This is the age of wearable technologies that track calories burned and steps made, measure heart rate, monitor sleep, and more. The past year has seen the arrival in the market of wearable devices capable of monitoring both biochemical and electric signals in the human body.
Now comes the Biosensor device that can measure chemicals including insulin and drugs in a person’s bloodstream — in real-time. Developed by a research team from Stanford University led by electrical engineer Dr. Hyongsok
Tom Soh, the universal biosensor system can not only track but also control the concentration of drugs in the bloodstreams of live animals.
Dr. Soh said the innovation offers several “pretty cool applications.” The biosensor can measure a wide variety of molecules, including various drugs and potentially even proteins.
Pioneering Work in Biosensors
Dr. Soh tucked a degree from Cornell University, completing a B.S. with a double major in Mechanical Engineering and Materials Science with Distinction. He acquired his Ph.D. in Electrical Engineering from Stanford University.
He was a faculty member at University of California, Santa Barbara UCSB before joining Stanford in 2015. His current research interests include analytical biotechnology, particularly high-throughout screening, directed evolution, and integrated biosensors. He is renowned for his pioneering work in biosensors and directed evolution of synthetic molecules.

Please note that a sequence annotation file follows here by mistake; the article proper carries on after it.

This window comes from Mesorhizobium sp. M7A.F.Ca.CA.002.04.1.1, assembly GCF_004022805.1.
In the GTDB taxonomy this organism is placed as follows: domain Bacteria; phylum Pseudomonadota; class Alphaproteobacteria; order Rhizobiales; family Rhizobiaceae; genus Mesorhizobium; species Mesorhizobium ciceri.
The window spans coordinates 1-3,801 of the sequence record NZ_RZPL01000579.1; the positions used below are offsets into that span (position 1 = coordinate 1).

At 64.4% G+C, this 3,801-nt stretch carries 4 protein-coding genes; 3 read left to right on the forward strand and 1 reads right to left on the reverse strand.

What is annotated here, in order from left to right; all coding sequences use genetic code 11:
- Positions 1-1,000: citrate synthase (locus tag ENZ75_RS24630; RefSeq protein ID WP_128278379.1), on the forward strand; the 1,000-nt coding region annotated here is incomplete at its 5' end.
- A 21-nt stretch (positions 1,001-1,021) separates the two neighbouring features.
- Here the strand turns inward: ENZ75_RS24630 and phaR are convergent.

Future of Wearable Tech
In other news, next-generation trackers that eliminate analyzing blood samples have been developed. Among these is the K’Track Athlete from PKvitality that lets users take lactic acid readings at the push-of-a-button or in continuous mode with the Athlete K’apsul built into the base of the device.
Its readings are displayed in real-time on the K’Track screen and can be synced to its dedicated app. The wearable device is handy during the times when your body’s oxygen level might drop, such as when engaging in intense exercise, or when you have an infection or disease.
Another sensitive biosensor that shows much promise for developing simple point-of-care diagnosis of cancer and other diseases was developed by researchers at Agency for Science, Technology and Research (A*STAR) in Singapore. Chemical engineer Mi Kyoung Park, principal investigator, said she and her team were inspired to develop a simple and efficient point-of-care device
for detecting microRNAs, that can take the place of outdated methods.
Indeed, the time for non-invasive health-monitoring devices is now. Stanford Medicine and other institutions’ focus on precision health point to quicker, safer and more convenient ways of anticipating and preventing diseases in the healthy and accurate diagnosis and treatment of disease.